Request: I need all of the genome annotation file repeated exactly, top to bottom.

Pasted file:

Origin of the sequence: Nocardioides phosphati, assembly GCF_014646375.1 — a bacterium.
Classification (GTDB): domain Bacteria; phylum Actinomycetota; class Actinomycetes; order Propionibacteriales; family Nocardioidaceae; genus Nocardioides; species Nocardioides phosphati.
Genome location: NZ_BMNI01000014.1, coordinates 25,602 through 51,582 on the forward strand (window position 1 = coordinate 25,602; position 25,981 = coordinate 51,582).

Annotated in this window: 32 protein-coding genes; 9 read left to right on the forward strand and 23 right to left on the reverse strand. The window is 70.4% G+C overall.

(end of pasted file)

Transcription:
Origin of the sequence: Nocardioides phosphati, assembly GCF_014646375.1 — a bacterium.
Classification (GTDB): domain Bacteria; phylum Actinomycetota; class Actinomycetes; order Propionibacteriales; family Nocardioidaceae; genus Nocardioides; species Nocardioides phosphati.
Genome location: NZ_BMNI01000014.1, coordinates 25,602 through 51,582 on the forward strand (window position 1 = coordinate 25,602; position 25,981 = coordinate 51,582).

Annotated in this window: 32 protein-coding genes; 9 read left to right on the forward strand and 23 right to left on the reverse strand. The window is 70.4% G+C overall.